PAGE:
The Whitney Theatre, whose layout transforms with every performance, never ceases to impress me. In this year’s production of The Tempest, the black-box becomes the home of Prospero, (Eric Sirakian, ’18), his daughter Miranda (Ashley Greaves, ’16) and his servants Ariel (Jamila Tyler, ’15) and Caliban (Lucy Fleming, ’16). The former Duke of Milan, Prospero plots to exact revenge upon his brother Antonio (Kyra Riley, ’16), who has stolen the title from him. In order to do so, he conjures up a devastating storm that throws Antonio’s ship against the island’s coast. With an image of a Somali shore projected onto the back wall, the audience becomes an extension of the beach.

Tom Delgado DRA ’09 creates a visually stunning lighting design: branch-shaped silhouettes spill across the floor, a whimsical green light illuminates the back wall where the show’s poster image is projected. Jagged root-like lines and sunrays appear throughout the show in pools of azure and gold light, creating a truly magical atmosphere inside the Whitney.

Unlike many other directors whose projects go up in the space, theater studies professor Toni Dorfman focuses on depth rather than linearity: A large portable dance floor occupies most of the set and two wooden decks stand upstage framed by black muslin curtains. Throughout the performance, actors storm, dance and tumble onto the stage from all directions, accompanied by deafening sounds of thunder and crashing waves. These visual and auditory effects establish the tone of the play right from the opening and also provide important plot clues for the audience. Ariel, for instance, appears onstage with specific sound and light cues that represent her ethereal nature.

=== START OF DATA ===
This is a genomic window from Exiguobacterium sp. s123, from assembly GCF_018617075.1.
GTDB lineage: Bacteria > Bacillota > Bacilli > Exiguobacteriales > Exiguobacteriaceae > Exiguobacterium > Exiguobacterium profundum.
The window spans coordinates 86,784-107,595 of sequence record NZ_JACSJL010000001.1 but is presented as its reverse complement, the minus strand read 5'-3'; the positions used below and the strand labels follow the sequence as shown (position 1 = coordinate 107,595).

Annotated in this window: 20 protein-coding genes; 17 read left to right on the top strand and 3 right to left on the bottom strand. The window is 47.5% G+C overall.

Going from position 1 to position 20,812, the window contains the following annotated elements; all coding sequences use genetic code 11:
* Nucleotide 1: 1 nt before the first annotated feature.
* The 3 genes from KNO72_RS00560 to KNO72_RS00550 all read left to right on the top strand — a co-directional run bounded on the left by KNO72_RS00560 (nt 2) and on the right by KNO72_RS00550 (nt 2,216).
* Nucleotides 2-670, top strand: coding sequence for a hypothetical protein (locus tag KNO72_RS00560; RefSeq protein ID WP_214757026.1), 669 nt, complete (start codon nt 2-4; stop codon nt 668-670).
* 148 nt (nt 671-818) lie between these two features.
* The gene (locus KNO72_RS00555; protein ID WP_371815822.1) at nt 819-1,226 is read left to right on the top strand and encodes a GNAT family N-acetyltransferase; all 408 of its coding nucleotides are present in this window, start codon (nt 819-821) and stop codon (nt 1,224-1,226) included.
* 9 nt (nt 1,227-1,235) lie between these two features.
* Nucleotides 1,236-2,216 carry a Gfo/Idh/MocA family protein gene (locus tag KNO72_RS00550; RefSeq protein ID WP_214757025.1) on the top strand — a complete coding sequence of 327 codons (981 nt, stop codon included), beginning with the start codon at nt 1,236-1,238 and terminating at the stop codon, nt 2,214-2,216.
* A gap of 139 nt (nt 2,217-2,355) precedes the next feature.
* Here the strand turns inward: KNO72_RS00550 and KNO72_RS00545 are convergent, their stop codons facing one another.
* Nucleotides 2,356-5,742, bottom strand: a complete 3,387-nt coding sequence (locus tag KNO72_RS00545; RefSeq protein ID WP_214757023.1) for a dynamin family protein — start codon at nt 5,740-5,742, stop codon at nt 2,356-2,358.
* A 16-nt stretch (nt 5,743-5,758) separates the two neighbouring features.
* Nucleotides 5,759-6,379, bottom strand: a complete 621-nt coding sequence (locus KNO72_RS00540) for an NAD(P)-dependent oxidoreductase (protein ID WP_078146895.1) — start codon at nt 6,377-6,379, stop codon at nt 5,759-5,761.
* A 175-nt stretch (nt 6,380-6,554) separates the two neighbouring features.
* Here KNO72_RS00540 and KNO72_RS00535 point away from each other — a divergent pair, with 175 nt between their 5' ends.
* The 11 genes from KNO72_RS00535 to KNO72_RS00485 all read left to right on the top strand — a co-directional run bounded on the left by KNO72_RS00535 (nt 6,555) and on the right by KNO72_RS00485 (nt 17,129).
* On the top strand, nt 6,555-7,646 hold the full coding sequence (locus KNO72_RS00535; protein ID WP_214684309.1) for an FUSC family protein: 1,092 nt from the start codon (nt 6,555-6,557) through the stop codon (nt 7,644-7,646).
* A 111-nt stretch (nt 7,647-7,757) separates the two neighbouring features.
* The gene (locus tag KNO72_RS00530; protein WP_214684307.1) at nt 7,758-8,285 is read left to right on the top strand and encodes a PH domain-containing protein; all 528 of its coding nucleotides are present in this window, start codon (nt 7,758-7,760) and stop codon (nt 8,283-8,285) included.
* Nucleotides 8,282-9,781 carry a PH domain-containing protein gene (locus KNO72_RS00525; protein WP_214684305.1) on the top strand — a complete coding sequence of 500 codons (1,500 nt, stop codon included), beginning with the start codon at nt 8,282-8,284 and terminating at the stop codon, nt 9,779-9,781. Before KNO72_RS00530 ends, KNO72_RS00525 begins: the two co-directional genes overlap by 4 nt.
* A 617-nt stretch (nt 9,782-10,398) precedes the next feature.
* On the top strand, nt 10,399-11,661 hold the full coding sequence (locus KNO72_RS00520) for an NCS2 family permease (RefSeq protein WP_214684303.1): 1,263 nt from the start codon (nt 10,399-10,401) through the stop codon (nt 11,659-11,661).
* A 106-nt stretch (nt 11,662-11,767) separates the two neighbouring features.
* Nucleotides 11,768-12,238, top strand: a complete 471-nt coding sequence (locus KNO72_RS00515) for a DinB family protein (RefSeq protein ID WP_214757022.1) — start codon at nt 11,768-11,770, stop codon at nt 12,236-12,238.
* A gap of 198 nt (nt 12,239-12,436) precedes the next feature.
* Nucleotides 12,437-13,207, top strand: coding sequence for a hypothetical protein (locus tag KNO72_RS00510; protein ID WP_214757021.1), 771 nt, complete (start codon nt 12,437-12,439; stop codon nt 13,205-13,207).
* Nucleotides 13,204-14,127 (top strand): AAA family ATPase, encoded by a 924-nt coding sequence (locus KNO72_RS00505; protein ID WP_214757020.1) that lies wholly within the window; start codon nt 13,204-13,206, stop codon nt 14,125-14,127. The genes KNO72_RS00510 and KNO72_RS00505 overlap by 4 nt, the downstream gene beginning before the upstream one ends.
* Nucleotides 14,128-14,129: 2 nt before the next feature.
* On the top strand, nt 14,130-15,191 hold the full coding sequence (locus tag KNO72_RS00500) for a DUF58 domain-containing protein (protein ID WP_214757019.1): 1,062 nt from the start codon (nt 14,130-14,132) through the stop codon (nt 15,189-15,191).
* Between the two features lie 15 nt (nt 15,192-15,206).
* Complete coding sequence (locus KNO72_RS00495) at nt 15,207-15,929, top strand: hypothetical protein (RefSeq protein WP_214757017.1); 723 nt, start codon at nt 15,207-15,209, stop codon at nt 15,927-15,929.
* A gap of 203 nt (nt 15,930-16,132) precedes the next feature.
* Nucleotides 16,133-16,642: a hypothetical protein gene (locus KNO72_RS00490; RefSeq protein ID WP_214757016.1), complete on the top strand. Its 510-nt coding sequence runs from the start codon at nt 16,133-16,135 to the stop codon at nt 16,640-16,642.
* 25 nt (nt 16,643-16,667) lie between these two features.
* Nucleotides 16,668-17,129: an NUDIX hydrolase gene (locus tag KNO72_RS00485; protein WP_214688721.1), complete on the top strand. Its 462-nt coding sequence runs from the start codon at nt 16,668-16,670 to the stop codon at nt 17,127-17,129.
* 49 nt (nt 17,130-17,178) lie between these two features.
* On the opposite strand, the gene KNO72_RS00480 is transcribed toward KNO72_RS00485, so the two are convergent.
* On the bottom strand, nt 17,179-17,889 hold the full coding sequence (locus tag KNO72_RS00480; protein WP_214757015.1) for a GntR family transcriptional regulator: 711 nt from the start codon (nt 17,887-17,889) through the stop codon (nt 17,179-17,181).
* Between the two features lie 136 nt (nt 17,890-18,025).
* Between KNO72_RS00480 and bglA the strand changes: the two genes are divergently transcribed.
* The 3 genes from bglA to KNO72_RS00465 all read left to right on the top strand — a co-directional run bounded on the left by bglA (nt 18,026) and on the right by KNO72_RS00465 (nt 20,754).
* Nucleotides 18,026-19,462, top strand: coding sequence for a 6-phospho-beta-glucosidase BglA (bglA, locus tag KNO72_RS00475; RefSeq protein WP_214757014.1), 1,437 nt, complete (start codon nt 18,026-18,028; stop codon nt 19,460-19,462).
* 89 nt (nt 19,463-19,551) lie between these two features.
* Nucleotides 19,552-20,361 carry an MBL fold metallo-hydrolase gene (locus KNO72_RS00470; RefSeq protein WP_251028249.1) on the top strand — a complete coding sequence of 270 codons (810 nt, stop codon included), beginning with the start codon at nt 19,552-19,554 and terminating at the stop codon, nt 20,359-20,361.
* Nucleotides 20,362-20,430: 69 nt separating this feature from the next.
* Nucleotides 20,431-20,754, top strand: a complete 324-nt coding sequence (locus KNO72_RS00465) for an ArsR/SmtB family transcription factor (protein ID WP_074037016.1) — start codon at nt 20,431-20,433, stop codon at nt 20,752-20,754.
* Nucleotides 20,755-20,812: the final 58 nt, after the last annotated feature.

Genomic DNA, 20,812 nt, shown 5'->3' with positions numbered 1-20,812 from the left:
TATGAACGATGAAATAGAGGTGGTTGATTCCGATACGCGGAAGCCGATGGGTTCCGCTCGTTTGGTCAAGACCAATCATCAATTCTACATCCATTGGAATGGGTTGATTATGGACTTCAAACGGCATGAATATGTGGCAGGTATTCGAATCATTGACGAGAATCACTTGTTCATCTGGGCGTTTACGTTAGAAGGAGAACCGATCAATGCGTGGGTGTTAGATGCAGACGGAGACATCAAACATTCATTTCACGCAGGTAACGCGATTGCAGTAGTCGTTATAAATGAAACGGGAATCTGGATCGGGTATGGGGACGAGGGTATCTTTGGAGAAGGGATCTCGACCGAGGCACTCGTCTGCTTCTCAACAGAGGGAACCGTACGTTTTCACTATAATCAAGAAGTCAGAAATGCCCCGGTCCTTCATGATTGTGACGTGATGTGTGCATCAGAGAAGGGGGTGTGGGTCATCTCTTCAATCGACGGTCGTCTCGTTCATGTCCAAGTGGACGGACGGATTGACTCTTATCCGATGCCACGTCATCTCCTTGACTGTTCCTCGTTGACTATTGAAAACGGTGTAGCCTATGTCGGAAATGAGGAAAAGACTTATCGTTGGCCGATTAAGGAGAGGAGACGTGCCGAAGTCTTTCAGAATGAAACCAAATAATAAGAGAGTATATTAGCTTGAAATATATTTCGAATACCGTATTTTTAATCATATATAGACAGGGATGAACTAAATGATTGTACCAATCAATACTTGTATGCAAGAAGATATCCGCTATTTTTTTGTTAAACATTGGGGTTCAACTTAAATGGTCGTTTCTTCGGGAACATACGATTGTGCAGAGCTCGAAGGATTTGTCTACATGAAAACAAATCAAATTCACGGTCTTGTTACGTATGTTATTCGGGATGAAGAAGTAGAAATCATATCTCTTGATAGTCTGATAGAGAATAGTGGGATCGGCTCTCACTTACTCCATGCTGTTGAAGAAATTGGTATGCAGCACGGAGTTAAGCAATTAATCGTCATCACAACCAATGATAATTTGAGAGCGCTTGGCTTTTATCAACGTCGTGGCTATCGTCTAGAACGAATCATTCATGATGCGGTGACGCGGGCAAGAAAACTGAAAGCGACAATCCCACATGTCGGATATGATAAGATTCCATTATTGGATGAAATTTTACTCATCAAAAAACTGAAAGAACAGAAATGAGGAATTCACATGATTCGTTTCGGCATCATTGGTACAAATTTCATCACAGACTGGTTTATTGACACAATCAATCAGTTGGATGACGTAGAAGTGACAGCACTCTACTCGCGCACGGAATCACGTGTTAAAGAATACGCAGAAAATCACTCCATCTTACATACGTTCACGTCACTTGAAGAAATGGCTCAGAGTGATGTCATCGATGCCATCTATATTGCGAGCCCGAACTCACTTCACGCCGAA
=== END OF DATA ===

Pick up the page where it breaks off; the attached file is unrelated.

This immersive experience, however, doesn’t last as the actors transition into monologues which are, essentially, one-dimensional. Though the ensemble’s study of the text is evident and praise-worthy, the characters’ relationships are lackluster. They seem uncomfortably distant from each other, too involved in their own lines and too hesitant to fully engage with scene partners.

A notable exception is Fleming, who brings the necessary urgency to the story. She enlivens Caliban with her astonishing physical and vocal variation. I found myself yearning for her to crawl back on stage in another angry fit.

By deciding to set this work in Somalia, Professor Dorfman adds a sense of relevancy to The Tempest. However, the reasoning behind this choice isn’t entirely clear: While the costume design and the projection slideshow anchor the production’s concept, the concept itself doesn’t quite connect with the original text. Even though those design choices distract more than they inform, they certainly add freshness to this fairly familiar work.

Despite its flaws, this performance presented the theater community with a myriad of opportunities. Not only was the casting race-blind and gender-blind, the production also gave many theater artists who usually remain offstage an opportunity to be in the spotlight.